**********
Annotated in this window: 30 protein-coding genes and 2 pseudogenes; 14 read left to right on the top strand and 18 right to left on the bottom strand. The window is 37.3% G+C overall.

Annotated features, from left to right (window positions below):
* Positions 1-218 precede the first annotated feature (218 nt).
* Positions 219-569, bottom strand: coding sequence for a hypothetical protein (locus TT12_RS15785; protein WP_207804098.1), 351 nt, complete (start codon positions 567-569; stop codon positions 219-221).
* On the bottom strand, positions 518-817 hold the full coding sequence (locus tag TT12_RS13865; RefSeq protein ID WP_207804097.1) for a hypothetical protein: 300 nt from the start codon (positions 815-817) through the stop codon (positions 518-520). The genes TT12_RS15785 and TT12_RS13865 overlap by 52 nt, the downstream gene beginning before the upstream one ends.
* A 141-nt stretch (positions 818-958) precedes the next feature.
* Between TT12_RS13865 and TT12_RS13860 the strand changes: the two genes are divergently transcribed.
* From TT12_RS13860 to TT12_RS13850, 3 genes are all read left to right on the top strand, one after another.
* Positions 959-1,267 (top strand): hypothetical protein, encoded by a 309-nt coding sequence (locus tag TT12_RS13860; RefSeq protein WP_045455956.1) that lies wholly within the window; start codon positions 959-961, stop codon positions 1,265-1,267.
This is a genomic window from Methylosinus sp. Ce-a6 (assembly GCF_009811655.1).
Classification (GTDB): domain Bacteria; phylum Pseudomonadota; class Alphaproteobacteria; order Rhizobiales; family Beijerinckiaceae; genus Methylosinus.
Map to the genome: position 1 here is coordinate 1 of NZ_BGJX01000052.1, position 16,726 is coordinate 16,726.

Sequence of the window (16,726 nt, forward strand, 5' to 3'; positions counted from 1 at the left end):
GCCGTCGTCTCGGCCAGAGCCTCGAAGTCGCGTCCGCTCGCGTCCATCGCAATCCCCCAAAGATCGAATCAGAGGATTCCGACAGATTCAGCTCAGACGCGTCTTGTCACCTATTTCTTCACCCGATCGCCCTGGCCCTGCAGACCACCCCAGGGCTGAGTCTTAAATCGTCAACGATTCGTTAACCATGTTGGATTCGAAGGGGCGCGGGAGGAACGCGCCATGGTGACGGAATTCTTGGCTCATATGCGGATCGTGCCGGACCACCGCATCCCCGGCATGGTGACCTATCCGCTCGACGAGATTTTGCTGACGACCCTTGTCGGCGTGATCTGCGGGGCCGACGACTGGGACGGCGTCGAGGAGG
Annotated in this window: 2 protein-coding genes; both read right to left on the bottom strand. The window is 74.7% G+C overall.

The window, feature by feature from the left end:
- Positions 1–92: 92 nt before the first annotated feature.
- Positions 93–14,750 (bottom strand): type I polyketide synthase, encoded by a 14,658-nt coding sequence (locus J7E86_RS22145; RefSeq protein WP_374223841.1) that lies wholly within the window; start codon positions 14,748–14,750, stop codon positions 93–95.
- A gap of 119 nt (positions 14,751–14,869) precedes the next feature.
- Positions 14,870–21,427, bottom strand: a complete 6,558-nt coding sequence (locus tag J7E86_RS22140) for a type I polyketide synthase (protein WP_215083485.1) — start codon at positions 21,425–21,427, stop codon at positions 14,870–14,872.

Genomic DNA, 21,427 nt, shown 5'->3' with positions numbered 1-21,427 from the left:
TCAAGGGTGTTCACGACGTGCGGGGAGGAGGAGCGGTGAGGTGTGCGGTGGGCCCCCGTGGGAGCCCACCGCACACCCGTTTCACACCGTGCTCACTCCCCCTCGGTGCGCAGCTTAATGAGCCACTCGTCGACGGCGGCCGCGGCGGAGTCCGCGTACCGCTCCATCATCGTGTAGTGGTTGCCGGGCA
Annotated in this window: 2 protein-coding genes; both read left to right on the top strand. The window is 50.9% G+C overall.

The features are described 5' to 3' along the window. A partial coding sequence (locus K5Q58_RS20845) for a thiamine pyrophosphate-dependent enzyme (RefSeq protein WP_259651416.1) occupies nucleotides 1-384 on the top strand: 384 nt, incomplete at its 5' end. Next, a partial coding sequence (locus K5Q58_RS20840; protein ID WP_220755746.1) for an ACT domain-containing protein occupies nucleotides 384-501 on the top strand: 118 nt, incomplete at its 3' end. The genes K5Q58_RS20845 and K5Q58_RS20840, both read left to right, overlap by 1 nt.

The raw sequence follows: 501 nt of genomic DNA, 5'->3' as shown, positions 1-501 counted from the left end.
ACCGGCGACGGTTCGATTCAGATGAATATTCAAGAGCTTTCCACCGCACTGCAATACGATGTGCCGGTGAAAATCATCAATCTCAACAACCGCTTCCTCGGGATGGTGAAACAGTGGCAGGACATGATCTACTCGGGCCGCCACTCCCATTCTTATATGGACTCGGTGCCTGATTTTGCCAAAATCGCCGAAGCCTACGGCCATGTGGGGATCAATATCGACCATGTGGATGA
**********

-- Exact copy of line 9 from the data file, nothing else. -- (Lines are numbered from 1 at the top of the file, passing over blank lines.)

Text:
* Positions 959-1,267 (top strand): hypothetical protein, encoded by a 309-nt coding sequence (locus tag TT12_RS13860; RefSeq protein WP_045455956.1) that lies wholly within the window; start codon positions 959-961, stop codon positions 1,265-1,267.